Despite the efforts of the National Programme for Prevention and Control of Cardiovascular Disease, Diabetes, Cancer, and Stroke (NPCDCS) since 2016, cervical cancer screening in India remains primarily opportunistic. The program faced significant challenges during the COVID-19 waves, leading to the suspension of non-COVID-19 medical services, including cancer screening, from May 2020 onwards [15,16,17,18]. While this opinion piece is rooted in the Indian context, focusing on the challenges encountered during the PCCIS project, the identified challenges and opportunities discussed herein hold broader relevance for other low- and middle-income countries (LMICs) that lack organized screening programs.

2. Challenges Imposed by COVID-19 in the Context of Cervical Cancer Screening for Patients, Healthcare Practitioners, and Health Systems in LMICs

According to the Center for Disease Control and Prevention’s National Breast and Cervical Cancer Early Detection Program, cervical cancer screening significantly dropped by 84% soon after the COVID-19 pandemic was declared [19]. This drop was accompanied by a sharp decline in online search interest in cervical cancer and the Pap test after the pandemic was declared [20]. The challenges faced for cervical cancer screening were largely attributed to the required in-person nature of the screening process [12] and the measures implemented to control the spread of the virus. In line with the approach used by Cancino et al. [21], we organized the evidence and insights related to the challenges presented by COVID-19 to cervical cancer screening with a specific focus on three key stakeholders: patients, healthcare practitioners, and health systems.

2.1. Patients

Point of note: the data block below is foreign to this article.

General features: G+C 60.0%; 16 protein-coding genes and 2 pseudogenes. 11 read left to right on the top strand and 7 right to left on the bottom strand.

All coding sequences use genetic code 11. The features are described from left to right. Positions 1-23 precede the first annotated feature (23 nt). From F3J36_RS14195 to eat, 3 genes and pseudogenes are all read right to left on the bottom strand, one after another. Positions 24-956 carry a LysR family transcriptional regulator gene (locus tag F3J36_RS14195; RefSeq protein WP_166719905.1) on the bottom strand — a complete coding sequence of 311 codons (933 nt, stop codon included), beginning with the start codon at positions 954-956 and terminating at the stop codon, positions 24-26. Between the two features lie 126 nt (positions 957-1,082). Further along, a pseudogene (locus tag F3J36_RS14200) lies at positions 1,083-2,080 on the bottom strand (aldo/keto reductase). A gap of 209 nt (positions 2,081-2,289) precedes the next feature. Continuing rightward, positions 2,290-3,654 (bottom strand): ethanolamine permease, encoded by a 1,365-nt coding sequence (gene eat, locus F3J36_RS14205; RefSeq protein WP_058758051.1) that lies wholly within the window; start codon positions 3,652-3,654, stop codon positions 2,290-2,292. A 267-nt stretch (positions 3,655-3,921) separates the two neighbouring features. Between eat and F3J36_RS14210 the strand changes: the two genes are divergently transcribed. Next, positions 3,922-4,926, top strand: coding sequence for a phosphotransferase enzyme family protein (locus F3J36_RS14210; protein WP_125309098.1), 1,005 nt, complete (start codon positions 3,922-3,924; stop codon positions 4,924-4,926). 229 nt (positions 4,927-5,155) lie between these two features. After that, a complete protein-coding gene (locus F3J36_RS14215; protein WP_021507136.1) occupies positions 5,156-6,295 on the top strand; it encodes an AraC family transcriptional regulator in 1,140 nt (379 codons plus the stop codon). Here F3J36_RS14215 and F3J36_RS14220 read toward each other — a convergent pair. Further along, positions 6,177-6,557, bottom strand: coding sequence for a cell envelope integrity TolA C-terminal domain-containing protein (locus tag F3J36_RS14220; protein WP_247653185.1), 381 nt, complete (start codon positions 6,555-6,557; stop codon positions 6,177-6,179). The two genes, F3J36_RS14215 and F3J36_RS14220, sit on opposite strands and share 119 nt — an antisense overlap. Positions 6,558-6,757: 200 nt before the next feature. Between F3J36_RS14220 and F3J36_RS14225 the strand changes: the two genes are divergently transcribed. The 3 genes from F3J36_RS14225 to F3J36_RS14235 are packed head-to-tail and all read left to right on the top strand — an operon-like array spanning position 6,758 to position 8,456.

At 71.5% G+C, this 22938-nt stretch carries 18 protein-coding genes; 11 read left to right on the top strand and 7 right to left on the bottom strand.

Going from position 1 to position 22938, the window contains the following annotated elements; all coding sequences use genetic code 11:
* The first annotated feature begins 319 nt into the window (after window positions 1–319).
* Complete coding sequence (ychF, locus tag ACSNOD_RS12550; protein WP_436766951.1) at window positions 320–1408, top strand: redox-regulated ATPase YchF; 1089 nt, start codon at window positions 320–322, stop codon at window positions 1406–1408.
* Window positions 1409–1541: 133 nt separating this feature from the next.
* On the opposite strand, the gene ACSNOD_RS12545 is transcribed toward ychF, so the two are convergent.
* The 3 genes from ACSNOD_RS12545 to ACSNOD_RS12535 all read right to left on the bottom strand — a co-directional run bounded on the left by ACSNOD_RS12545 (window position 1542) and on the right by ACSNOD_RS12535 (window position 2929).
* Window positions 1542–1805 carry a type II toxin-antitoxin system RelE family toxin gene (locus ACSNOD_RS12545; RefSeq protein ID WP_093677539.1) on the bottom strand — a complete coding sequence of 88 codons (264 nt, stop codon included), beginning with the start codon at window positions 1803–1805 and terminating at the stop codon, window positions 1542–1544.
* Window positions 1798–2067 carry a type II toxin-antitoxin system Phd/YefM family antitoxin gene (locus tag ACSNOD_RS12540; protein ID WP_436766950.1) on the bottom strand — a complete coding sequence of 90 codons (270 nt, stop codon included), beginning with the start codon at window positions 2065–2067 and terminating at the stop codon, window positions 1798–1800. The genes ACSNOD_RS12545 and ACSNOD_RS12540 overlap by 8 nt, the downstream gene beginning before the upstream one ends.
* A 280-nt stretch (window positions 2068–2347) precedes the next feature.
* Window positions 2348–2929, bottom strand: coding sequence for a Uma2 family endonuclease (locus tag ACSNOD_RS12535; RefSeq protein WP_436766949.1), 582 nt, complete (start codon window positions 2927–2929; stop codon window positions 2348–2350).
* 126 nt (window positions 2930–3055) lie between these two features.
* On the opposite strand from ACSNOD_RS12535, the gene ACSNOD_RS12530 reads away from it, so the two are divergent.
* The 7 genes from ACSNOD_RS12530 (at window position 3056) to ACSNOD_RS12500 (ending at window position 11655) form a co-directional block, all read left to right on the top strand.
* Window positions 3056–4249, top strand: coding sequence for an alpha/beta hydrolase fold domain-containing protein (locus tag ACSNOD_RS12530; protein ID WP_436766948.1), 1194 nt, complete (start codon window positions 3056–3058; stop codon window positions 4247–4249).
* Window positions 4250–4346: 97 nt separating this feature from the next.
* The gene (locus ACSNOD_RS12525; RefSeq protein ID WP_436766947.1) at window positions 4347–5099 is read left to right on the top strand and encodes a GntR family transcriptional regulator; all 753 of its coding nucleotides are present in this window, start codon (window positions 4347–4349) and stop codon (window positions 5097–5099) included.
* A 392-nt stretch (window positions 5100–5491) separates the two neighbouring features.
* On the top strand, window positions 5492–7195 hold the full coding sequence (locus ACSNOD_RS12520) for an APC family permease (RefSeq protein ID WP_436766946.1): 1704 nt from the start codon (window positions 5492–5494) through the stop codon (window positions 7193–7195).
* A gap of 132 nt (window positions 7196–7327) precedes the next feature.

The pandemic had a substantial impact on cervical cancer screening for patients, primarily due to movement restrictions and limited access to healthcare facilities during lockdowns [11,22]. Mitigation measures like social distancing and travel restrictions, coupled with the closure of non-emergency health services, led to substantial disruptions in cancer care, particularly in screening services, resulting in delayed access to vital healthcare [11]. The impact of these restrictions was evident in Bangladesh, where evidence indicates a significant decrease in the number of screening tests conducted during the pandemic [22]. In a related study, Lucas et al. examined the impact of the COVID-19 pandemic on cancer screening programs, identifying a notable drop in screening volumes due to people’s fear of infection [11,23]. In a cross-sectional study conducted across 13 LMICs, patients rated the availability of medical services on a scale of 0 to 100, with over 60% giving a score of 50 or lower for cancer screening services [24]. A majority expressed strong concerns about noncompliance and staff overload affecting screening programs [24]. In our study, the research team faced additional challenges, including power outages, water scarcity, and transportation strikes, during data collection, which involved face-to-face questionnaires and focus groups. Our study populations in Shirgaon, Jamsar, and Khodala had poor knowledge of cervical cancer screening. Consequently, these challenges were not perceived as barriers to accessing screening but rather as issues our team had to navigate for infection control during education sessions. In addition, work-related interference emerged as a notable factor hindering prevention efforts in our study. Male participants faced challenges attending SHE sessions because of their daytime occupations, which included jobs in fisheries, farming, or nearby urban areas. To accommodate, one-on-one sessions for men were scheduled in the evening or on weekends.